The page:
The “Work” in Artwork: Kesha Bruce on Entrepreneurial Artistry Monday 01 August, 2011

Building an artistic career is not just about conquering your inner-critic, releasing your inhibitions and allowing the expression to come forth; we also need to hone our craft and develop our brand. So, for some of us, accepting this process means relaxing away from the idea that business-like thought, action or strategy makes our art […]

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Building an artistic career is not just about conquering your inner-critic, releasing your inhibitions and allowing the expression to come forth; we also need to hone our craft and develop our brand. So, for some of us, accepting this process means relaxing away from the idea that business-like thought, action or strategy makes our art less valid, passionate and cool. Kesha Bruce, art hero, consultant, radio host and curator, encourages artists to see entrepreneurship as empowerment–a way to own and affirm your creative message.

Kesha Bruce

Kesha is an internationally noted painter and collage artist, living and working in the United States and France. Of her creative journey she explains: “I was just another young, struggling artist. I was born and raised in Iowa, where I studied art and graduated with a BFA in painting from the University of Iowa. A week after graduation, I sold everything I owned and bought a one-way plane ticket to New York City. I landed in Brooklyn with nothing more than a backpack full of badly wrinkled clothes, 2 pairs of shoes, and $3000 in cash in my pocket. Not only did I manage to survive, but I completed my MFA in painting at Hunter College and built a life for myself as a working artist.”

Kesha’s own experiences with both hardship and success have truly influenced the passion she brings to the topic of creative entrepreneurship. Here she shares the details of the forthcoming 6×6 exhibit in New York (which encourages artists to get their hustle up and celebrates them for doing so), the importance of women’s art communities and creating against the odds.

Can you tell us what 6×6 is all about and your inspiration for creating it?

6×6 came about when my Baang and Burne co-director, Charlie Grosso, and I started asking ourselves the question: What if there were no more art galleries? The answer we came up with was that if there were no more art galleries, artists would have to learn to take complete control over their careers and the marketing and sales of their work. We both see that as a great freeing opportunity.

The whole point of 6×6 is to lead by example. The entire event is meant to be a blue-print for how artists can get together and help each other promote their work. Aside from the six exhibitions, we’ve teamed up with the New York Foundation for the Arts to present two workshops for artists. One will focus on how to fine tune your website so that it not only showcases your work, but will help you build your collector base.

We really appreciate how you encourage artists to expand their creative community. In addition to seeking out artists with common interests, what do you think of female artists reaching out to women’s centered art organizations or other female creatives, in general?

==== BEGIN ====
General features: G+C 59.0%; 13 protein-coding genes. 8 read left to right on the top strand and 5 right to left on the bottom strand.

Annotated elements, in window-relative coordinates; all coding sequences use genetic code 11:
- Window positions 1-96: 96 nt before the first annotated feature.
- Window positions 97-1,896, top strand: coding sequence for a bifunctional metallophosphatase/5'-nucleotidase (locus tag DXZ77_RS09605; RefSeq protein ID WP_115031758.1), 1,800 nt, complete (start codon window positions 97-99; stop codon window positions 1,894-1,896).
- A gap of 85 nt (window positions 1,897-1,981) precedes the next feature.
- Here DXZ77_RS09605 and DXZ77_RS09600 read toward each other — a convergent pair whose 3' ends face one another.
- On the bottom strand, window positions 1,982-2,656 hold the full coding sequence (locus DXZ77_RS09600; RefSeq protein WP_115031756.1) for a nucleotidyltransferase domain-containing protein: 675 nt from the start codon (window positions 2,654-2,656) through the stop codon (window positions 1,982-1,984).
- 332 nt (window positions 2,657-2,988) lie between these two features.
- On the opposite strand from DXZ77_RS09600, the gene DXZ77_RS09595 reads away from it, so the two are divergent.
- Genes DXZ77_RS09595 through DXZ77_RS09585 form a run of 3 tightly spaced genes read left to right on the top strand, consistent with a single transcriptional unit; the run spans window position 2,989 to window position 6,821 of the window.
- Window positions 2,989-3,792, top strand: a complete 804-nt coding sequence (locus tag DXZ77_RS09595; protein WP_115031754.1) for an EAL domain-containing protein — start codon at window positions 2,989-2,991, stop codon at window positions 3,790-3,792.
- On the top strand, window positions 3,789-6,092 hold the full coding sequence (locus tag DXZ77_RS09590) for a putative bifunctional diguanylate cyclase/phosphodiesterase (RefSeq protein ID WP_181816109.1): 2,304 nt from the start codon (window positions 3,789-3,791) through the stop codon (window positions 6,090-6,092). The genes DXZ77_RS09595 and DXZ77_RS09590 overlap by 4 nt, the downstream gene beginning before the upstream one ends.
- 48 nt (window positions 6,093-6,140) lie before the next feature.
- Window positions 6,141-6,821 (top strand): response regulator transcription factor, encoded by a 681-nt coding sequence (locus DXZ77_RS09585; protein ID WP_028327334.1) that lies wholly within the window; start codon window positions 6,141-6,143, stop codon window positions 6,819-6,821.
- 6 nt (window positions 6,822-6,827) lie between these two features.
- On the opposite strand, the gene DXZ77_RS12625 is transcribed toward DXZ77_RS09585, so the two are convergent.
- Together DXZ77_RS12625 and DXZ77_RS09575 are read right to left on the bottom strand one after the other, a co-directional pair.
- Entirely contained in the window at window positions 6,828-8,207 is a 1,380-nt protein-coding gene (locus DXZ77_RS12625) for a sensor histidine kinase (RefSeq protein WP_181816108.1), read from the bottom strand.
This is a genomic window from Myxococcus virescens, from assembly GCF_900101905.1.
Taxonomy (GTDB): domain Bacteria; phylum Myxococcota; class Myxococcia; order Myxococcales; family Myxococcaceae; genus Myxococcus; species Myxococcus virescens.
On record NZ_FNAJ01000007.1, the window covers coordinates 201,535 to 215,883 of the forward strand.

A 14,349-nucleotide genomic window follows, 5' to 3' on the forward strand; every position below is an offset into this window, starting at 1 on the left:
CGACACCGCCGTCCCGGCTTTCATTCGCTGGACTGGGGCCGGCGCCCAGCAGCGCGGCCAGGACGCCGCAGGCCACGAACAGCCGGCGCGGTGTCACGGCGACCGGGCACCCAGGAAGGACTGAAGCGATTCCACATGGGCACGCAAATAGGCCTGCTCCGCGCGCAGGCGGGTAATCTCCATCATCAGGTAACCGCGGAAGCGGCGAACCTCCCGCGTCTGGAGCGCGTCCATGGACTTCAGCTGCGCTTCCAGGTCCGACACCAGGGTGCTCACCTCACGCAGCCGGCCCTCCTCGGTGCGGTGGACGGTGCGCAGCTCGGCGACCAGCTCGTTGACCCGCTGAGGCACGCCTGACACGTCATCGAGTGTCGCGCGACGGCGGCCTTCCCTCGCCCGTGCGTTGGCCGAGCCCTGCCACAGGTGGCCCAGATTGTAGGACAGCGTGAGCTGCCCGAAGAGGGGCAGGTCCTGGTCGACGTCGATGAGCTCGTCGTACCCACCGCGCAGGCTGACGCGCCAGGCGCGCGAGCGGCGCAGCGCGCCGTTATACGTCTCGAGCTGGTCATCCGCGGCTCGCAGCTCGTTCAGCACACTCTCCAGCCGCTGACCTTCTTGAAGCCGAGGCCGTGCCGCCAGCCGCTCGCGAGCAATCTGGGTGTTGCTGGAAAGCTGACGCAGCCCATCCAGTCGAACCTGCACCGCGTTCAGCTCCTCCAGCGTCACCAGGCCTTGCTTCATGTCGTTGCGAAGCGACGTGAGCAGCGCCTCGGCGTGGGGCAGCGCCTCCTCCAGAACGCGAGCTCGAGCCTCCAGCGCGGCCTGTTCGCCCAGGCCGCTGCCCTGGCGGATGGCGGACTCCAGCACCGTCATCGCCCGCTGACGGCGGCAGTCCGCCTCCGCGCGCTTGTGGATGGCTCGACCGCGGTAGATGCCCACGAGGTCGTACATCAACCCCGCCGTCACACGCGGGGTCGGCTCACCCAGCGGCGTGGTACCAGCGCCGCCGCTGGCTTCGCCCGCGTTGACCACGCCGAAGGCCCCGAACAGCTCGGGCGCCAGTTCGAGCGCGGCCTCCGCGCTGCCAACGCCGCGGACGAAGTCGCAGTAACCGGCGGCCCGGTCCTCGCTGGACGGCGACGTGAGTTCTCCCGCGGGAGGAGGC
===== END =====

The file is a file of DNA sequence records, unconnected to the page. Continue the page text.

I think it’s a great idea for women artists and creative to reach out and connect with each other. It’s not a cliché to say that there is strength in numbers. I say this all the time—other artists aren’t your competition, they are your greatest allies. Women artists should take this idea to heart.

I especially think younger artists can learn a lot from other women in their field that have more years of experience and wisdom to offer. That’s one of the reasons I refocused my studio blog around helping other artists. Most of the young artists who e-mail me for advice are women. I don’t think that’s a coincidence. I think they are looking for someone who they can connect and identify with, and who has faced similar challenges to the ones they are currently facing. I’m always eager to help because I think we have a responsibility to each other.

Are there things you typically turn to for creative inspiration? Do you think the idea of needing inspiration to move forward is a hyped up excuse for creative procrastination?

Whenever I get “art career burn-out” I take lots of steps to recover and replenish. I consider it a part of my studio practice. I take weekends trips. I visit galleries. I spend a day on my sofa watching zombie movies…whatever it takes. But then I get myself back in my studio and start working. Beyond that it can become procrastination.

I believe that almost all procrastination is based in fear. Fear that you’re not good enough, fear of rejection, or even the fear that you won’t live up to your past work. The only way to conquer that fear is to face it head on and get to work! There really is no other way.

What does living unchained mean to you?

Living unchained means freedom. It means trusting your ideas and your vision enough that you allow yourself the freedom to truly explore them. Creativity isn’t about “making” things happen; it’s about allowing things to happen.

To read Kesha’s weekly articles on art, art marketing, and creativity and to download a free copy of her guide “The 5 Step Art Career Make-Over” visit www.KeshaBrucestudio.com.

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3 Comments

  • Son Lehtomaki says:

    An entrepreneur is an economic agent who unites all means of production- land of one, the labour of another and the capital of yet another and thus produces a product. By selling the product in the market he pays rent of land, wages to labour, interest on capital and what remains is his profit. He shifts economic resources out of an area of lower and into an area of higher productivity and greater yield.’*

    Over and out
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